Tuesday, 11 February 2014

How to boost your kid's appetite

Do you think your kid is not much of an eater? Or you wish you didn’t have such a hard time making her eat anything at all, being afraid she’ll starve?

Think again. Every kid does have a different kind of appetite, but there are some things you can do to let them eat healthy and easily.
  • Lose the bottle. Is your toddler still having her good night or good morning bottle? This may cause her to eat less solids. Any kid older than one and a half shouldn’t have more than one glass of milk a day. Glass is an operative word. Let her drink from a glass, not the bottle. Bottle causes caries and although it is easier to drink from a bottle, in the long run it will make it easier for you and her.  That’s at least what our ped has told us, and it worked quite well.
  • Lose the snacks. Taking food in between the meals can really ruin your child’s good eating habits. Having good eating habits means eating regularly and eating healthy food. Let your kid eat always at approximately the same time. The time between the meals depends on your kid’s natural eating timing and it is up to you to find out what it is. It can go anywhere from three to six hours. Having a healthy diet means that your child eats different kinds of food as you could see in the food pyramid which introduces this text.
  • Make the experience enjoyable. Let your kid play with her favorite toy. It doesn’t really matter if she doesn’t have good table manners, after all, she isn’t eating at the table but in her high eating chair. Turn the TV on. I know that I said TV reduces speaking abilities, but twenty minutes she spends watching a cartoon while eating won’t harm her that much. You can also play some of her favorite songs, as long as it isn’t something she can dance to. You don’t want the food flying around in the rhythm of “The hole in the middle of the sea”.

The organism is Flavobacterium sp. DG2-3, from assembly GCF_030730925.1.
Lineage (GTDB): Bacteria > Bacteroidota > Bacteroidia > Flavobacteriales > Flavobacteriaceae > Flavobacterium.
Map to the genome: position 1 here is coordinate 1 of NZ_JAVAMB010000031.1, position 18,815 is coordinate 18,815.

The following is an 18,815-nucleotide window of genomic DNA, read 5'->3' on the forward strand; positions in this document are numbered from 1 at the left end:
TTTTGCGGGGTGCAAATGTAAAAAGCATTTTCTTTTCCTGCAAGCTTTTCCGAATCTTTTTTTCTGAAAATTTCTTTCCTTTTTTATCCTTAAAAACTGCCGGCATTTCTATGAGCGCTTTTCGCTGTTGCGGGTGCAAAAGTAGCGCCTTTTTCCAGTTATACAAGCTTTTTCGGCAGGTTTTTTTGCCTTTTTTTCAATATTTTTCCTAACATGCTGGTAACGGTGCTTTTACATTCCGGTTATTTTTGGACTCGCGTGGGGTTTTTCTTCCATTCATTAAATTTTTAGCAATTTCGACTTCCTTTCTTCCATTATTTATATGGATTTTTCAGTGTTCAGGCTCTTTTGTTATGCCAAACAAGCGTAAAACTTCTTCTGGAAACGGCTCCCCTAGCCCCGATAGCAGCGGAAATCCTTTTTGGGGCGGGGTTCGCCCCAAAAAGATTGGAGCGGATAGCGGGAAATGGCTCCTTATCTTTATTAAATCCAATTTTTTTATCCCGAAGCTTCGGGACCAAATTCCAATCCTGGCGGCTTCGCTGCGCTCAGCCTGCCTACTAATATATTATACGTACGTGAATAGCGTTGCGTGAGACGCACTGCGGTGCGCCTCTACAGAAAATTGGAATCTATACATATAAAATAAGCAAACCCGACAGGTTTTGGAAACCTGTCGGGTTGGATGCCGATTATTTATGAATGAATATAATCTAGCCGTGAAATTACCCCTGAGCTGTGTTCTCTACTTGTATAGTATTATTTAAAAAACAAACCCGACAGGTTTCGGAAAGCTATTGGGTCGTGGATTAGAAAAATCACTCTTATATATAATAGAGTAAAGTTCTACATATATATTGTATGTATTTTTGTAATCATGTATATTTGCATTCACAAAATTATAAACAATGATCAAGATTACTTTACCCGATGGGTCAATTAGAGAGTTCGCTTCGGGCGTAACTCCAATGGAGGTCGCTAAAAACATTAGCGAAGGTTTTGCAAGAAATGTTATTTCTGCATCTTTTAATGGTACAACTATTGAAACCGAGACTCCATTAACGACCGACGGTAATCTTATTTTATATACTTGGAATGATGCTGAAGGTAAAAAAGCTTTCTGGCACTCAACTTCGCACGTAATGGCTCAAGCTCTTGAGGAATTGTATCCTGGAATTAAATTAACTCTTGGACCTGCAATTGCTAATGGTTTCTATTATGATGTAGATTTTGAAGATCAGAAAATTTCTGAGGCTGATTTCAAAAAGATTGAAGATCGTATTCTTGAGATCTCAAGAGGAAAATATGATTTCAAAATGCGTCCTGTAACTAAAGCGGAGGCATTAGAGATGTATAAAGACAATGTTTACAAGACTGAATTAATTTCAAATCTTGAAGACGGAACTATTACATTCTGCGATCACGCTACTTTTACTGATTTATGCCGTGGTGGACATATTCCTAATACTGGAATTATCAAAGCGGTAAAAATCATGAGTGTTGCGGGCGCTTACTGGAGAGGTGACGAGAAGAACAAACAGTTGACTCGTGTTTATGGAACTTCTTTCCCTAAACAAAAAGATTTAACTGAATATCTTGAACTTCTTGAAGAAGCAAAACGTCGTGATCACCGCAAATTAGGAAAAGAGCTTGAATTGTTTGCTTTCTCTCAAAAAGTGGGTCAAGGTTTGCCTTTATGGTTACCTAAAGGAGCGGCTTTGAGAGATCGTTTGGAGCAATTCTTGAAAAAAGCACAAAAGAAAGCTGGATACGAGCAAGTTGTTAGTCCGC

• Let her eat on her own. Yes, it can be messy and she may finish the meal hungry because she’ll place the most of the food right next to her mouth but it doesn’t matter. For toddlers, it’s a lot of fun eating on their own. Soon you won’t have to clean up the whole room after her meal and she’ll be full and satisfied. And you’ll have one task less to do – feeding your child.
  • If she doesn’t like how some food tastes – there is a solution to that too. Dip it into something she likes. For example, if she doesn’t like carrots dip it into her favorite strawberry juice or sour cream.
  • Arrange the food in an unusual manner. You can make a face out of eggs and carrots, hills from the mash potato, snowy winter day from rice and cereals. As long as it’s fun, it’s attractive for your child and easier to be eaten.
  • Try to set an example. A lot of kids copy their parents. They want to taste some grown up’s food. So let them. Let your kid eat with you. This can even make you eat healthier. 

More on breast feeding and appetite here

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